Through that equation, reference and future streamflow simulated with the calibrated HBV-Light model were used to estimate the reference and future hydropower potential. The potential changes of hydropower potential by the near (2041–2065) and late (2071–2095) of the twenty-first century under RCPs 2.6, 4.5 and 8.5 relative to the baseline period (1981–2005).

3 Results and discussion

3.1 Hydrological model evaluation

Figure 2 shows the measured and modeled hydrographs as well as the flow duration curves at the Riao outlet during the calibration and validation periods. The model reproduces the timing and magnitude of the observed streamflow well although some small bias (PBIAS less than 15 %). The flow duration curves also revealed that the model reproduces the low flows more accurately than the high flows. Based on the statistical criteria analysis, the model performance is very good according to Moriasi et al. (2007) classification (with NSE of 0.86 and 0.78, RSR of 0.38 and 0.47 obtained during the calibration and validation periods respectively). There is also a strong relationship between modeled and observed streamflow (with R2=0.90).

3.2 Projected changes in monthly, seasonal and annual hydropower potential

Figure 3 shows relative changes in monthly, seasonal and annual hydropower potential under the scenarios, models and time periods. The impact of climate change on hydropower potential is similar to the pattern of changes in streamflow (Nonki et al., 2019). In general, hydropower potential of the Lagdo dam is projected to decrease. During September, the signal is strong under all scenarios, models and time periods, with the maximum decrease observed in the REMO-MPI combination during the late of the twenty-first century. The dry months do not exhibit a change signal which can be explained by absence of rainfall, thus very few streamflow. The seasonal and annual hydropower potential will decrease under both scenarios and time periods. The magnitude of the signal should vary according to the scenarios and time periods. This finding is consistent with that of Grijsen (2014). The similar negative trend was also reported in several studies in African catchments (Cole et al., 2014; Lumbroso et al., 2015; Falchetta et al., 2019).

4 Conclusions

The main focus of this work was to evaluate the influence of the projected temperature and precipitation change on hydropower potential of the Lagdo dam in the BRB, Northern Cameroon. Streamflow used to compute the hydropower potential was produced by coupling dynamically downscaled precipitation and temperature from the REMO model and the HBV-Light hydrological model under three (GHGs) concentration scenarios (RCP2.6, RCP4.5, and RCP8.5) during the future and baseline periods. The results showed that the optimized model parameters highly performed the HBV-Light model in the BRB during the calibration and validation stage. Based on climate scenarios, models and future time periods, the hydropower potential of the Lagdo dam will decrease, which is the result of the reduced precipitation and increase of PET, thus decrease in streamflow in the BRB. One major caveat of this study is the use of only one RCM with two GCMs models. Therefore, further works with a multi-model ensemble from CORDEX-Africa matrix are needed to quantify the range of uncertainty in this signal.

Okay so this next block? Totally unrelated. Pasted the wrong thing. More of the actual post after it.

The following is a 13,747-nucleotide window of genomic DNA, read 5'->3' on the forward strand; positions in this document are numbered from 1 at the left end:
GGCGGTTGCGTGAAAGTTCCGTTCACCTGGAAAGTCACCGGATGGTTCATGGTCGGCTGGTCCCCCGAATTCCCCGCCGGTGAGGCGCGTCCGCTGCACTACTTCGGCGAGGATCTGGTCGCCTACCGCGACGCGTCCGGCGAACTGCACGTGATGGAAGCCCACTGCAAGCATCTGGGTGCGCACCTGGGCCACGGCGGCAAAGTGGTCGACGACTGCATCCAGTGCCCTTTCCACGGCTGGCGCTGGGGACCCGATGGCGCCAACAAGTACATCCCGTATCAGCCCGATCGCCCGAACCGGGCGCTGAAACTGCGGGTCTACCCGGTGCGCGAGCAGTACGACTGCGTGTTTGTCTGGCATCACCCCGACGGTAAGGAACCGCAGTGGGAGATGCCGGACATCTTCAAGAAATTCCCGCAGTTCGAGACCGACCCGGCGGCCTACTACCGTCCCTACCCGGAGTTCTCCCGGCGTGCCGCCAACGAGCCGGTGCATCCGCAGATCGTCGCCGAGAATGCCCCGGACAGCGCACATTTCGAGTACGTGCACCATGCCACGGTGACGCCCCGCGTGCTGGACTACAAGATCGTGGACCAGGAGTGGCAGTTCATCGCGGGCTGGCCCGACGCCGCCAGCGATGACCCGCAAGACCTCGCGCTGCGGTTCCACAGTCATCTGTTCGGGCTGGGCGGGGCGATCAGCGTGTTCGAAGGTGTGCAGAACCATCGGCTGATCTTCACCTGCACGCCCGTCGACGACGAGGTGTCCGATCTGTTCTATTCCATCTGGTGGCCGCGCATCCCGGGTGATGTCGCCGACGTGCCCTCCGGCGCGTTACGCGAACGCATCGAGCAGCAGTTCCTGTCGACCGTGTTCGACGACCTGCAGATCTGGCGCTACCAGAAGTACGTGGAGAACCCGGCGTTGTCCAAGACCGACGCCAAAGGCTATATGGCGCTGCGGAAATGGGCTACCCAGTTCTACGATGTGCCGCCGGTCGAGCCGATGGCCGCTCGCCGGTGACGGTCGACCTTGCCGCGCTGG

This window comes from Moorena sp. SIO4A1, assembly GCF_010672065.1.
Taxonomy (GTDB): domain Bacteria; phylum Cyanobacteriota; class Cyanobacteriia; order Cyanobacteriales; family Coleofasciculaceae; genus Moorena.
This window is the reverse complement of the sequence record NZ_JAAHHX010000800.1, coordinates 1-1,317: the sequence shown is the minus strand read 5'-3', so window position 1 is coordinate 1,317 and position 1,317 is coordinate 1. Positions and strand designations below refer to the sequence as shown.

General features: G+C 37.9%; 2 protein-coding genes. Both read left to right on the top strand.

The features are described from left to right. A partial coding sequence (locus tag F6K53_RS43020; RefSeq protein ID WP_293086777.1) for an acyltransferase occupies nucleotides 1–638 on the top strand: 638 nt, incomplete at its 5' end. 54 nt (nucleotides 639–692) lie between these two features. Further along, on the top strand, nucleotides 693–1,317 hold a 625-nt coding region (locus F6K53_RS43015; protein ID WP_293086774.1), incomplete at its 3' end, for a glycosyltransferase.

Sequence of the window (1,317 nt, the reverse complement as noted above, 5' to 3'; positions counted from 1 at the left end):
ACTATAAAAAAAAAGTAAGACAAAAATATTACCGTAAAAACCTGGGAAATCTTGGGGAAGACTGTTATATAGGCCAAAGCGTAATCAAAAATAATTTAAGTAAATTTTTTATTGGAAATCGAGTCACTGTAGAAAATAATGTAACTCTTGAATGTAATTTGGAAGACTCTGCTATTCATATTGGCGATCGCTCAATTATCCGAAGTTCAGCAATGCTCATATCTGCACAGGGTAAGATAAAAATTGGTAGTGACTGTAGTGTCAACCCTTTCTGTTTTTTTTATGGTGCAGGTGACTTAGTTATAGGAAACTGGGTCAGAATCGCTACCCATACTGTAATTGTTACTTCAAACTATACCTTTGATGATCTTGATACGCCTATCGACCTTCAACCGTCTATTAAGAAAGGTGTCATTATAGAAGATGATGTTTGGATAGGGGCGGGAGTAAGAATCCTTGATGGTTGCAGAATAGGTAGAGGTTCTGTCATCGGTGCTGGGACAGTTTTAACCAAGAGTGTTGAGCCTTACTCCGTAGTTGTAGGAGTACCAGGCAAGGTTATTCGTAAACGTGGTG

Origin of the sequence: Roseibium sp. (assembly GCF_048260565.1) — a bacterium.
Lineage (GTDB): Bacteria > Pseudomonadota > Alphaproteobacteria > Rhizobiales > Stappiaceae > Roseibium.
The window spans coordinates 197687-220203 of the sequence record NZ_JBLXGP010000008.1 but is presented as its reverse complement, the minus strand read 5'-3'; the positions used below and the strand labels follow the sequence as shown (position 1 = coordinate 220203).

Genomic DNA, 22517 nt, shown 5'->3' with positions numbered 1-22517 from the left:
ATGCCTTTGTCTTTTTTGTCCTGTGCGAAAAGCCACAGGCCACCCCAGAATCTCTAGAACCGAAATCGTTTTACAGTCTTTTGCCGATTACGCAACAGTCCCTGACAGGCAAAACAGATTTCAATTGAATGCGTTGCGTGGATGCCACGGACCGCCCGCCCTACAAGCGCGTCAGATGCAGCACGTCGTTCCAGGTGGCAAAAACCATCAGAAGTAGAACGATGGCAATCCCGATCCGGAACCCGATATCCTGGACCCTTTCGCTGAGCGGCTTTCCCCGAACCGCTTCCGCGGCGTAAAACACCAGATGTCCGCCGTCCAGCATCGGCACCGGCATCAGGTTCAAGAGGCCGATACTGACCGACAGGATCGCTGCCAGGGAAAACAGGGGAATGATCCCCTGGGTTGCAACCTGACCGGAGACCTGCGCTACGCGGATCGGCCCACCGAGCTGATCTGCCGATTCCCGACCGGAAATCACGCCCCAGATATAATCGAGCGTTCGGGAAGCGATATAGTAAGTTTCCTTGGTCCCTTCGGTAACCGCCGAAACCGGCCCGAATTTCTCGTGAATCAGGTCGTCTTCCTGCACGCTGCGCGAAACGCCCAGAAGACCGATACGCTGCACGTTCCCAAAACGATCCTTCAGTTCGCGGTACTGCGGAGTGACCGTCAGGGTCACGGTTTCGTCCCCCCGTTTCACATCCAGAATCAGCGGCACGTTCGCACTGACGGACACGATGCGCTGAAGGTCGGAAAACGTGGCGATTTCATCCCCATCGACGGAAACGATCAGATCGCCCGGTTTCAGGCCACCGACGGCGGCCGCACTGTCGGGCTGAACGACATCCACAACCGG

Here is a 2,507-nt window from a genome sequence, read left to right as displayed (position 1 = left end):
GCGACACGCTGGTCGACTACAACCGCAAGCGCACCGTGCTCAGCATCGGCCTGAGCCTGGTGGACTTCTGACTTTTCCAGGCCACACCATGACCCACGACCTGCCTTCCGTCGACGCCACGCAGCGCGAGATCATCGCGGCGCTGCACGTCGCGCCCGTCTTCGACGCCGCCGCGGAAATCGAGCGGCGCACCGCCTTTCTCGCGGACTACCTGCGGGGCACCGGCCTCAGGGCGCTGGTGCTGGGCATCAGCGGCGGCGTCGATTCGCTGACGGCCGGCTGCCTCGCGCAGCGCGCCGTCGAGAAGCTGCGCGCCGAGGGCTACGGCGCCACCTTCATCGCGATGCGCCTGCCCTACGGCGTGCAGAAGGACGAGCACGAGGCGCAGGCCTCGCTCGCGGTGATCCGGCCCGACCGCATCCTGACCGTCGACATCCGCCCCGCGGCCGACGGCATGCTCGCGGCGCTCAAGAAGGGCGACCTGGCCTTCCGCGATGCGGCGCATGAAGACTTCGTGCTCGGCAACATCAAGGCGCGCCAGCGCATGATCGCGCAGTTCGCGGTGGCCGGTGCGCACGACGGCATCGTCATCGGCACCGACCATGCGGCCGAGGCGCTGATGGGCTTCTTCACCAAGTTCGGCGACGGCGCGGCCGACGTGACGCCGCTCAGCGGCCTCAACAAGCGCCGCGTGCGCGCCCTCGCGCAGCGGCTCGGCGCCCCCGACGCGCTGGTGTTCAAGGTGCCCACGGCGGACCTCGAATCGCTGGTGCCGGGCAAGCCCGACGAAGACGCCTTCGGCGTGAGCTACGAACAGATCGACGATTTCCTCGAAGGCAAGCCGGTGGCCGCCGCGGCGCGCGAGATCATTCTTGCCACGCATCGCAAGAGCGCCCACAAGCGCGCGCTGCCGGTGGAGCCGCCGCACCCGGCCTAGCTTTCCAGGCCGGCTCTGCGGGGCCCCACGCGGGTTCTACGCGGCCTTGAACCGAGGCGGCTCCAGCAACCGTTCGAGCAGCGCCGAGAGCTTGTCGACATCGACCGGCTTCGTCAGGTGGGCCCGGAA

Data availability

Meteorological and hydrological data are the properties of the Direction of the National Meteorology of Cameroon (DNM) and the SIEREM/HSM database respectively.

Author contributions

RMN: Conceptualization, Methodology, Software, Formal analysis, Validation, Writing – original draft. AL: Conceptualization, Software, Writing – original draft, Supervision. CT: Conceptualization, Methodology, Validation, Writing – review and editing. CJL: Data curation, investigation Visualization, Writing – review and editing. EA: Writing – review and editing.

Competing interests

The contact author has declared that neither they nor their co-authors have any competing interests.

Disclaimer

Publisher’s note: Copernicus Publications remains neutral with regard to jurisdictional claims in published maps and institutional affiliations.

Special issue statement

This article is part of the special issue “Hydrology of Large River Basins of Africa”. It is a result of the 4th International Conference on the “Hydrology of the Great Rivers of Africa”, Cotonou, Benin, 13–20 November 2021.

Acknowledgements

The authors would like to thank the organizers of the 4th Conference on the hydrology of African Rivers, the data providers and the anonymous reviewers of this manuscript. We also thank the IAHS through SYSTA award for funding the first author to attend this conference.

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This study aims to assess the potential impacts of climate change on hydropower potential of the Lagdo dam. The results reveal that under global warming, the hydropower potential of the dam will decrease which is the result of the reduced precipitation and increase of PET, thus decrease in streamflow in the basin. This result will be take into account for future development planning in the basin.